2. CPS changed the rules to exclude increasing numbers of students with limited English proficiency. This may have been a reasonable educational policy, but it also caused reported scores to rise.
3. African-American enrollment declined while Latino enrollment grew; Latinos post higher average test scores than blacks in Chicago.
4. More children were referred to special education, and their scores were not included.
5. CPS moved the testing date to later in the year without adjusting for the change, giving scores an artificial boost from increased preparation time.
6. Chicago kept using the same three forms of the ITBS while some children were tested up to five times over 15 months. Familiarity with the test artificially boosts scores.
Bryk explains that virtually all the real gains on ITBS scores in the test-based accountability program occurred in 1997: “This suggests that the CPS experienced a one-time burst in student learning in the year that the high-stakes accountability was announced. However [in subsequent years]… no further productivity improvements were recognized. In fact, the annual learning gains declined in some post-1997 [years].” The analysis did not include the additional effects that teaching to the test has on artificially boosting scores.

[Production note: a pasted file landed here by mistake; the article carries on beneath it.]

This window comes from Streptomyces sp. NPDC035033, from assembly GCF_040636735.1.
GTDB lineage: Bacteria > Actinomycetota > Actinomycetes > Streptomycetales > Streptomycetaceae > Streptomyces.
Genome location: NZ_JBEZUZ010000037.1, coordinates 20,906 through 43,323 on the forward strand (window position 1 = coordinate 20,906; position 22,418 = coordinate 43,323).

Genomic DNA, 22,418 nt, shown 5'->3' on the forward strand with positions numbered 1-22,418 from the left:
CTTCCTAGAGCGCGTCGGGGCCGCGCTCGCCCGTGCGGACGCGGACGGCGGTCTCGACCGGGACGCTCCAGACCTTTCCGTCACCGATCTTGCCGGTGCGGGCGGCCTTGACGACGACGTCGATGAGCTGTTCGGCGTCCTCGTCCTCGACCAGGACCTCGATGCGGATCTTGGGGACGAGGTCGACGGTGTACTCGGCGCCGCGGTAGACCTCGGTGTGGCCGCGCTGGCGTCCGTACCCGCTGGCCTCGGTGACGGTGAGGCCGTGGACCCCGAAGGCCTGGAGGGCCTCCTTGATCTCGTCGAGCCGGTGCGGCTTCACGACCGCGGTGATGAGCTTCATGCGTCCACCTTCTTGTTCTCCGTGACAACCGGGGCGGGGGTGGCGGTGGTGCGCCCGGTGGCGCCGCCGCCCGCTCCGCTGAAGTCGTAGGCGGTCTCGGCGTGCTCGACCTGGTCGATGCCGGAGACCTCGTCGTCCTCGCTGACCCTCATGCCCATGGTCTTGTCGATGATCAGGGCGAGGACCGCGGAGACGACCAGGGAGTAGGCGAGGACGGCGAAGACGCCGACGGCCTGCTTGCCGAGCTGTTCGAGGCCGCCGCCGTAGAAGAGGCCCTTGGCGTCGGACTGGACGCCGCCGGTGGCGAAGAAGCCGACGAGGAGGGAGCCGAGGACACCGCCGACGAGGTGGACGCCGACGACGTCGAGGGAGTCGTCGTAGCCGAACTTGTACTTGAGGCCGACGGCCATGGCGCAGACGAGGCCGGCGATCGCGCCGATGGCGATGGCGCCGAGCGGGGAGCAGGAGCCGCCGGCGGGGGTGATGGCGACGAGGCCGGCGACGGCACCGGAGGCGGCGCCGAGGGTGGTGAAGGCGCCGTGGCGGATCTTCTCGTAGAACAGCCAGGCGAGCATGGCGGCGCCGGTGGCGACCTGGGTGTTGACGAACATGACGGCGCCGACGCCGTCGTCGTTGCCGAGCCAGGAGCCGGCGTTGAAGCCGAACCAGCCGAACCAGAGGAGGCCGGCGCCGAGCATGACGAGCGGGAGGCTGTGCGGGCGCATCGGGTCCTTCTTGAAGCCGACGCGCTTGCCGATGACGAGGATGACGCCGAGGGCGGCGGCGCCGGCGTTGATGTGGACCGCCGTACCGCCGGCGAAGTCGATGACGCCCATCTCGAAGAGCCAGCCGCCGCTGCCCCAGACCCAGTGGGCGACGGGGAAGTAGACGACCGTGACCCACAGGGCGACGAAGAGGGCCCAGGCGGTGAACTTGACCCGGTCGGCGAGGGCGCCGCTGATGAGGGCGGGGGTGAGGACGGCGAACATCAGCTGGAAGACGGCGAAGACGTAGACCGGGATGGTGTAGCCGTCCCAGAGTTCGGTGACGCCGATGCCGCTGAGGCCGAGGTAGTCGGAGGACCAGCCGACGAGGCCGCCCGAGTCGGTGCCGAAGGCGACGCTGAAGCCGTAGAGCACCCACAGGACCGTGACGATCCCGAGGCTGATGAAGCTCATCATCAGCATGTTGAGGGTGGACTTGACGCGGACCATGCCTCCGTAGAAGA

Bryk also found that African-American and Latino students fared no better than whites under test-based accountability. If the goals of school reform are to improve overall teaching and learning while closing academic achievement gaps, test-based accountability in Chicago has been a failure.

• Allensworth, E. April 2004. Ending Social Promotion: Dropout Rates in Chicago after Implementation of the Eighth-Grade Promotion Gate. Consortium on Chicago School Research. Online at
• Bryk, T. 2003. “No Child Left Behind, Chicago-Style.” In Peterson, P. W., and West, M. The Politics and Practice of School Accountability. Washington, DC: Brookings Institution Press, pp. 242-268.
• Moore, D. Comment Highlights.
• Nagaoka, J., and Roderick, M. April 2004. Ending Social Promotion: The Effects of Retention. Consortium on Chicago School Research. Online at